That plan, among other things, calls on everyone — including the poorest Americans — to pay income taxes, even if they don’t reach the minimum level now required to do so.
Scott said it would give those people “skin in the game.”
“We will not have as part of our agenda a bill that raises taxes on half the American people and sunsets Social Security and Medicare after five years,” McConnell said, in a rebuke to Scott’s proporsal. “That will not be part of the Republican Senate majority agenda.”
Scott responded with an op-ed in The Wall Street Journal headlined, “Why I’m Defying Beltway Cowardice.”
This fuels speculation that Scott will challenge McConnell for the Senate Majority Leader position if the GOP regains control. Former President Trump told Scott he should do just that.
The biggest loser: Gov. DeSantis. The Governor’s famously short fuse was on full display Wednesday at what should have been a layup drill at the University of South Florida.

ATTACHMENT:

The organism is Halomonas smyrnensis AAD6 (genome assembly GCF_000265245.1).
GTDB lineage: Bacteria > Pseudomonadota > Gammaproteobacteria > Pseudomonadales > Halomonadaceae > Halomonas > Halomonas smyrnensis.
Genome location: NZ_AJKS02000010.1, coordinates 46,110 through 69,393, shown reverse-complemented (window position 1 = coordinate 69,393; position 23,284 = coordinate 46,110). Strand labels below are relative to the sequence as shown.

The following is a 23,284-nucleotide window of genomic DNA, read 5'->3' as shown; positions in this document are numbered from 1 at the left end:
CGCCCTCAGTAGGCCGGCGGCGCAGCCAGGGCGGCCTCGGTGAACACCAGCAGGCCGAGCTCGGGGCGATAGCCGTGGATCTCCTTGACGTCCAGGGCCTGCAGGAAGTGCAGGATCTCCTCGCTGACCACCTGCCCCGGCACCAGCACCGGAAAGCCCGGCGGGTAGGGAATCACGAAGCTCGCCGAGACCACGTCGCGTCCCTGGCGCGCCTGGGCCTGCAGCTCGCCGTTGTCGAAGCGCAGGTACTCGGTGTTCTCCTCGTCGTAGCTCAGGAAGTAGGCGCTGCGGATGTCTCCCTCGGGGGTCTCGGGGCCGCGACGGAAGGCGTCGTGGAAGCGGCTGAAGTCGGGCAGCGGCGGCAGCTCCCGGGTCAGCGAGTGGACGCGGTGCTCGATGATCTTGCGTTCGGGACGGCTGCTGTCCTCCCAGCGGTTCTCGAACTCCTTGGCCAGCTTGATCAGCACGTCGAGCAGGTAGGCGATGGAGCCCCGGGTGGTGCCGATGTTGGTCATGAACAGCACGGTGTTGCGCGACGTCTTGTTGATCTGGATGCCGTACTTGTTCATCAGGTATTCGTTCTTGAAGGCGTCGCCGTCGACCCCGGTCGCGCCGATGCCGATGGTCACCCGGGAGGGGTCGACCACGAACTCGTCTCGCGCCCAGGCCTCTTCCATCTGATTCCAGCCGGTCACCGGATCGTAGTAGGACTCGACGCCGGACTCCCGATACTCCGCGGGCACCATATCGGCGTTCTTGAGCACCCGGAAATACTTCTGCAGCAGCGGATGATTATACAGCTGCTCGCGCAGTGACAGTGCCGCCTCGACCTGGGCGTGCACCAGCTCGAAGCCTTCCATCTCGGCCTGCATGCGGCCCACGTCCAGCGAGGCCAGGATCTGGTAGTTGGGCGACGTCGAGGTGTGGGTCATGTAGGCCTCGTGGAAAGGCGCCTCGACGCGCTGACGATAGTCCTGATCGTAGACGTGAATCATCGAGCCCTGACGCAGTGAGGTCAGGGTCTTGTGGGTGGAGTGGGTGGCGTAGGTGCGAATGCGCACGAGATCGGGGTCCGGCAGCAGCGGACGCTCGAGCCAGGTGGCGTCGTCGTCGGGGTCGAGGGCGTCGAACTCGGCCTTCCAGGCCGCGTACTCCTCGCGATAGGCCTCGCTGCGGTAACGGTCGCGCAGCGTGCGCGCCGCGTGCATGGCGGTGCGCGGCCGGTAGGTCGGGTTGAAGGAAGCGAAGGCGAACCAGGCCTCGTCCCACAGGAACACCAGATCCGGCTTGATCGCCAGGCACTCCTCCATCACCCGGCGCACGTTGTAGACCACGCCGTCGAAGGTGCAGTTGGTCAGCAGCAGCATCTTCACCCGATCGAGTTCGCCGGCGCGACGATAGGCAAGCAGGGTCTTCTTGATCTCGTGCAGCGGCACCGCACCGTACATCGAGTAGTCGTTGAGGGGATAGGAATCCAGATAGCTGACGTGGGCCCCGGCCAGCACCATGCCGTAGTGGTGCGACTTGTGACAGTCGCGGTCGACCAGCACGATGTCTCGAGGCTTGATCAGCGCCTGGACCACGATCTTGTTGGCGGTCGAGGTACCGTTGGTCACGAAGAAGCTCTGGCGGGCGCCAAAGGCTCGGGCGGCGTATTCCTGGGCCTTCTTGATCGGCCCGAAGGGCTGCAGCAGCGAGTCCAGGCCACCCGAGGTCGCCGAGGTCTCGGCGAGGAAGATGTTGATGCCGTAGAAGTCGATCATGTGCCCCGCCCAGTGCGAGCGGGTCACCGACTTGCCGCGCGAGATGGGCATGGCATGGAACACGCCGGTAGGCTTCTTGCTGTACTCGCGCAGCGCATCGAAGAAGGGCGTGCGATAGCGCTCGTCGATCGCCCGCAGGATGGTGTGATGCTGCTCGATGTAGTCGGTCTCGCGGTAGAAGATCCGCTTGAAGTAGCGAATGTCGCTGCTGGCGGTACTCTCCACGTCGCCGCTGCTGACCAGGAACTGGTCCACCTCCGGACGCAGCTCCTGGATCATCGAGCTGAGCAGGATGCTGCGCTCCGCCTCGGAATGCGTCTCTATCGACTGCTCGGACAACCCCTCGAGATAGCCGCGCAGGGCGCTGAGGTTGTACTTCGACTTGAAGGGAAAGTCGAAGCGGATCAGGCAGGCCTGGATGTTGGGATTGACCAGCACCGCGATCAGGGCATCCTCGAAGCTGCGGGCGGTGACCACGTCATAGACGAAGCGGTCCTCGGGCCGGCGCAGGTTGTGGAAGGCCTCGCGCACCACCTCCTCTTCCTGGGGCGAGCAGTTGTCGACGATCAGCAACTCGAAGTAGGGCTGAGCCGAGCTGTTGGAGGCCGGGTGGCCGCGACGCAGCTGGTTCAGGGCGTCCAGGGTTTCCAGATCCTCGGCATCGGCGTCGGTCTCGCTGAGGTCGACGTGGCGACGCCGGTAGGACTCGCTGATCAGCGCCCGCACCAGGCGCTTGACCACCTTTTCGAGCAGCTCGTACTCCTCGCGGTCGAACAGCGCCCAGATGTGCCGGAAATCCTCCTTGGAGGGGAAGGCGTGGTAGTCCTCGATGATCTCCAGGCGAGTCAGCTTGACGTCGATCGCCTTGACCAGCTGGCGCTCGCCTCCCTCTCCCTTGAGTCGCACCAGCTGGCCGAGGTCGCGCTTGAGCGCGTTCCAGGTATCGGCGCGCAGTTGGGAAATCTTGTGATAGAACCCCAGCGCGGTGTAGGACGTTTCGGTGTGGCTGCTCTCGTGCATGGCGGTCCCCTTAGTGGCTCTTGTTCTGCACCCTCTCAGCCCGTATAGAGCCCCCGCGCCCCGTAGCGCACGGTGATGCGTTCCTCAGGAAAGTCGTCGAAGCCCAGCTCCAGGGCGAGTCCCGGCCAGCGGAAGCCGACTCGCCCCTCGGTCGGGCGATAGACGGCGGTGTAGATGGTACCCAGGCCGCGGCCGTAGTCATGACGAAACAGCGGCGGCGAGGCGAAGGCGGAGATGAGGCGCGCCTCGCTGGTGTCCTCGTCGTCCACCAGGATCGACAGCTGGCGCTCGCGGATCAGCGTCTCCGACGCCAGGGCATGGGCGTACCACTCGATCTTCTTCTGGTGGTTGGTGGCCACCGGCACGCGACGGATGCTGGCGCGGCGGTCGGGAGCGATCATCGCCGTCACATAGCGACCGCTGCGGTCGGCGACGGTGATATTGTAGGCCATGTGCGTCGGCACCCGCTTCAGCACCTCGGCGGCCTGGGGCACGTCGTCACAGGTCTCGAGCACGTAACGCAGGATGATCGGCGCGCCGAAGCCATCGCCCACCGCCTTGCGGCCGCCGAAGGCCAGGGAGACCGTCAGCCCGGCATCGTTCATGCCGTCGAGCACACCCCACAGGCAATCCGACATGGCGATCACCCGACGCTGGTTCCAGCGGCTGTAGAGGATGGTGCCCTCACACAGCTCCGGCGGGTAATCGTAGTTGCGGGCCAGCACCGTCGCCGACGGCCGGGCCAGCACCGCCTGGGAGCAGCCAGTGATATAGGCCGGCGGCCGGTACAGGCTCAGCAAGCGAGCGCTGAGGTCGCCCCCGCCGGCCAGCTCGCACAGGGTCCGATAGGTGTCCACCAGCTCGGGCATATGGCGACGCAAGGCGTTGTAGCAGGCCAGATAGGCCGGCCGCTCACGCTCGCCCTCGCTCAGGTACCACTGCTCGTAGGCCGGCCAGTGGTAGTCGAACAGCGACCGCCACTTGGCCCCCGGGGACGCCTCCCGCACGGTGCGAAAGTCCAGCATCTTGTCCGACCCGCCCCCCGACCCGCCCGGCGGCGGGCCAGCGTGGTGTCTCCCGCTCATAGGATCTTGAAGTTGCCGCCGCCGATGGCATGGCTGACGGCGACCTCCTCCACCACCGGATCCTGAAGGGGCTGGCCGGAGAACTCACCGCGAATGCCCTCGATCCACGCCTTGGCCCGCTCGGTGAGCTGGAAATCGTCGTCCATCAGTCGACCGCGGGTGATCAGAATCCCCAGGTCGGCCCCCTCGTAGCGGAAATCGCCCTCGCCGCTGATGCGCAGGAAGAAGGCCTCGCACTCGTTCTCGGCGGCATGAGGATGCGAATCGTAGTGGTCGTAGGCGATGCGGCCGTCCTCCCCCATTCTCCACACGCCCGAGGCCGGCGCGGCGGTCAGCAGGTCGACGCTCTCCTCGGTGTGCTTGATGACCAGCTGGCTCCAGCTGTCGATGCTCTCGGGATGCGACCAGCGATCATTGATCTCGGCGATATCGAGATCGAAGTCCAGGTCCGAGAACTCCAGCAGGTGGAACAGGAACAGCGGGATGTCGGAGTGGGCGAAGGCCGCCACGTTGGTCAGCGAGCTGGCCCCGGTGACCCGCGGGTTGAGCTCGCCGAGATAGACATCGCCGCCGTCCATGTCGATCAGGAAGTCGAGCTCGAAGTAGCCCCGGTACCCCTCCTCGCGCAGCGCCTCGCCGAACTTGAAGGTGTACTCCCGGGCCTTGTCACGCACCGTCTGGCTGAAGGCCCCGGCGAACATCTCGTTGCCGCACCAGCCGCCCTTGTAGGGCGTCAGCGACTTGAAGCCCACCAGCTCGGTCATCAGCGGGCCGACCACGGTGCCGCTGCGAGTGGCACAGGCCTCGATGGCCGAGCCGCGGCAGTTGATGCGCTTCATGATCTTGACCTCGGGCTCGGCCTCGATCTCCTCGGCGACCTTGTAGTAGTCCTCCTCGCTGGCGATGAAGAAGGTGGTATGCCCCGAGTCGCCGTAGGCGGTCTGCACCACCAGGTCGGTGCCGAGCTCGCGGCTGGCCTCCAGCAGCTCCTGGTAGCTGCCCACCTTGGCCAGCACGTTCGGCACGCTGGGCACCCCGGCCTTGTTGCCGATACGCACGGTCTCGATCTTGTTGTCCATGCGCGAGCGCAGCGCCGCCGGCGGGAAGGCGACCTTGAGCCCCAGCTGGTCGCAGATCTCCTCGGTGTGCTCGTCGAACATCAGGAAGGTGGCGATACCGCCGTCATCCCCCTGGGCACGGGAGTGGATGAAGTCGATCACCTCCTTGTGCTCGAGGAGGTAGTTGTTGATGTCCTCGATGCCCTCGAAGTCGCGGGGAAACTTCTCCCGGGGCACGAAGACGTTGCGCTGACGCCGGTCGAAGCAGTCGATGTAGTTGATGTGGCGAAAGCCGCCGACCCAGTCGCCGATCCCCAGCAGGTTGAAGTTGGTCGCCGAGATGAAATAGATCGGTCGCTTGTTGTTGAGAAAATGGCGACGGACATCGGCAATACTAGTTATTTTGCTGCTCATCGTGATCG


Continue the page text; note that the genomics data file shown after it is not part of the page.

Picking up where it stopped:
He was at USF to announce a $20 million grant for cybersecurity education; what possibly could go wrong?
Well, he could lash out at seven Middleton High School students on the stage with him. They were wearing masks. So much for the photo op, eh, Governor?
Oh, but DeSantis got the photo op — just not the kind he wanted.
“You do not have to wear those masks,” DeSantis brusquely told the students as the cameras rolled. “I mean, please take them off. Honestly, it’s not doing anything, and we’ve gotta stop with this COVID theater. So if you want to wear it, fine, but this is ridiculous.”
Four students took them off, but three left them on.
Boom! Can you say viral video?
By the next morning, WFLA-TV said its video of the moment had millions of views.
The station also quoted parents from two of the students who had harsh words for the Governor.
“I would tell (DeSantis) to stop bullying kids,” Kevin Brown Sr. told the station.
Another parent said she told her son to wear a mask in school.
You know, let parents decide what’s best for their kids, right?